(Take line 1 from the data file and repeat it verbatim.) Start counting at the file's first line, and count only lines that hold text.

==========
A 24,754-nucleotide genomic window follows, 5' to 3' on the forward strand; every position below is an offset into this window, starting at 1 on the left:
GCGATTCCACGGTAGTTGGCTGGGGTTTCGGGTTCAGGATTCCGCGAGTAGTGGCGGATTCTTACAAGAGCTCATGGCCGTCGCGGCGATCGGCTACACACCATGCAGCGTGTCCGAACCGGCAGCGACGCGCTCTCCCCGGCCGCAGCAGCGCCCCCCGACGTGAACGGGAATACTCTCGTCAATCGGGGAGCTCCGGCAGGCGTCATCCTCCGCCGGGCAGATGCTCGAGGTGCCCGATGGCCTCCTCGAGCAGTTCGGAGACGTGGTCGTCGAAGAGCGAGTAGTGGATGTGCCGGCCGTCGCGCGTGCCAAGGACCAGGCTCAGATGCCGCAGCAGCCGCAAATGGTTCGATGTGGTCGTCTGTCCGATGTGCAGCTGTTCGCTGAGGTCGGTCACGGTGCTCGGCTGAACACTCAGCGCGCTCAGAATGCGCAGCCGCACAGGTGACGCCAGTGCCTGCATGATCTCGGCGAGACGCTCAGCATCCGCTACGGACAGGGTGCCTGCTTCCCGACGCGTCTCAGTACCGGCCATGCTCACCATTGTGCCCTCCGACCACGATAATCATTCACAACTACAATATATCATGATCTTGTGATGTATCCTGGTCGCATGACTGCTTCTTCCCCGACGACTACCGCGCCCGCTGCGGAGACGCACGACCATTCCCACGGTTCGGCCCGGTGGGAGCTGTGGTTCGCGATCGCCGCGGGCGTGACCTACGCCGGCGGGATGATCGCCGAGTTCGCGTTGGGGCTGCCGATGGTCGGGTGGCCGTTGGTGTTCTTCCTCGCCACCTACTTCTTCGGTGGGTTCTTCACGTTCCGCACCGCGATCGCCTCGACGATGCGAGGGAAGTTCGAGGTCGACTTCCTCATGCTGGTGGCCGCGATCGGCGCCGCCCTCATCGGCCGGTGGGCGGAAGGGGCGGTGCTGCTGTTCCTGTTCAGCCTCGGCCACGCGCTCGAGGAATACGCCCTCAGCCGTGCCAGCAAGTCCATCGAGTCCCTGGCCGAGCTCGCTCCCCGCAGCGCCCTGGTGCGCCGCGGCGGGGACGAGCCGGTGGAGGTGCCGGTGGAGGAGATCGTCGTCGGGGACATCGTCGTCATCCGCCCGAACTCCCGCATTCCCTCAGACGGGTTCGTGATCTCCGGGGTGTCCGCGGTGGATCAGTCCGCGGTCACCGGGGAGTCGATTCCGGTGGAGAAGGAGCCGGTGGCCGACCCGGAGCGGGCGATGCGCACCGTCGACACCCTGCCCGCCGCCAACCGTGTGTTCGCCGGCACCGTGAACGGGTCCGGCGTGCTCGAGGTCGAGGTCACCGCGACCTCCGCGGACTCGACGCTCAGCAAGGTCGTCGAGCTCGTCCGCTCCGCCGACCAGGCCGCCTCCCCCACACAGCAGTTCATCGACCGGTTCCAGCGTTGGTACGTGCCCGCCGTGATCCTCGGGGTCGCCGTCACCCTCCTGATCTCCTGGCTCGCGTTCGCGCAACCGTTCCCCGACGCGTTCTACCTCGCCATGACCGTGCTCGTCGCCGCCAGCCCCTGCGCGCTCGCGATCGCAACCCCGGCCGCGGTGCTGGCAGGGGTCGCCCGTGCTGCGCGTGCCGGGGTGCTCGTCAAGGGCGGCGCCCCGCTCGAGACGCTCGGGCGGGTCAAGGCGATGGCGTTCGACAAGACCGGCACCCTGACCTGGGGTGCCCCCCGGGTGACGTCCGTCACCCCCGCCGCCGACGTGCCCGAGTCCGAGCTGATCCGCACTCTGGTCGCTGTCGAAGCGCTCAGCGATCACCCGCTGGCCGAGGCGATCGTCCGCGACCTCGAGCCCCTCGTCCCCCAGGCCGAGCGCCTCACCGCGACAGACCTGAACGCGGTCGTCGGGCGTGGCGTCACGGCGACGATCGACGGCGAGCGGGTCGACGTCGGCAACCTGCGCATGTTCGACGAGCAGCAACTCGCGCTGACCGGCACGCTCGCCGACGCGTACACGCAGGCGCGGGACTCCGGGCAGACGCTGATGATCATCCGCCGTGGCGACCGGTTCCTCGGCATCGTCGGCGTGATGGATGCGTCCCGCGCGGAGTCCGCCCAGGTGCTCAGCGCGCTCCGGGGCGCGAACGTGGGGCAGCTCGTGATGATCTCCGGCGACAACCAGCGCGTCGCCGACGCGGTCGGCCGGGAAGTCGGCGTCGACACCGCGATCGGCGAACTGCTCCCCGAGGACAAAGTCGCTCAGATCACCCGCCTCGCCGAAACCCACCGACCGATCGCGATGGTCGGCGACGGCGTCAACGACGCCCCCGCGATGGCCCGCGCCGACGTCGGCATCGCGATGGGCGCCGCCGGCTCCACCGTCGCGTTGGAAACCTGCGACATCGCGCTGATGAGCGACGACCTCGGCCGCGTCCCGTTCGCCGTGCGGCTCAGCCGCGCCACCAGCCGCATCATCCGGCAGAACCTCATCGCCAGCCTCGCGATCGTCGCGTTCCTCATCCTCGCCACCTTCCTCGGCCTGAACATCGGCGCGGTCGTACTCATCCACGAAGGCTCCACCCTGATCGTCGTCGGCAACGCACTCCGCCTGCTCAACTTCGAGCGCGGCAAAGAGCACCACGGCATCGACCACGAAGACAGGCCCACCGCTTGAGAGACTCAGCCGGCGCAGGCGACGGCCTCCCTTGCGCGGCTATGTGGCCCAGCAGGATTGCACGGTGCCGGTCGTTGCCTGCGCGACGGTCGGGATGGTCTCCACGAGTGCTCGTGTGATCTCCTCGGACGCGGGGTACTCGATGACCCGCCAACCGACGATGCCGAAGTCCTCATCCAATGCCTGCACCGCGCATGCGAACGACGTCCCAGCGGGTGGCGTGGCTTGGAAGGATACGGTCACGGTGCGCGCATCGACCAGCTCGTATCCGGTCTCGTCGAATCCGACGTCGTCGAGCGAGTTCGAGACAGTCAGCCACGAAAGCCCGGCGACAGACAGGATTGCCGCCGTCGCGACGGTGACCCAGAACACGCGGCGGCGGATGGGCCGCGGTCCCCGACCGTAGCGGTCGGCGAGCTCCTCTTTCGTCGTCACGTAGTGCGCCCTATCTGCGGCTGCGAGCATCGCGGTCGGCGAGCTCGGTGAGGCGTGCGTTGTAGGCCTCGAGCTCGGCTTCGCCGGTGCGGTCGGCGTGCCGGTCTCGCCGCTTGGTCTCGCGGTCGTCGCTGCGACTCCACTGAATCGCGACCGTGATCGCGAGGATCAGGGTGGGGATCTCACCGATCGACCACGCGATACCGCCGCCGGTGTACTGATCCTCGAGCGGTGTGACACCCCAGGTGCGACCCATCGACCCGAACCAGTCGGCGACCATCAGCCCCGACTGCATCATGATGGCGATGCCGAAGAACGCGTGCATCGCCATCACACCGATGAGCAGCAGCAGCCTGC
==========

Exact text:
A 24,754-nucleotide genomic window follows, 5' to 3' on the forward strand; every position below is an offset into this window, starting at 1 on the left: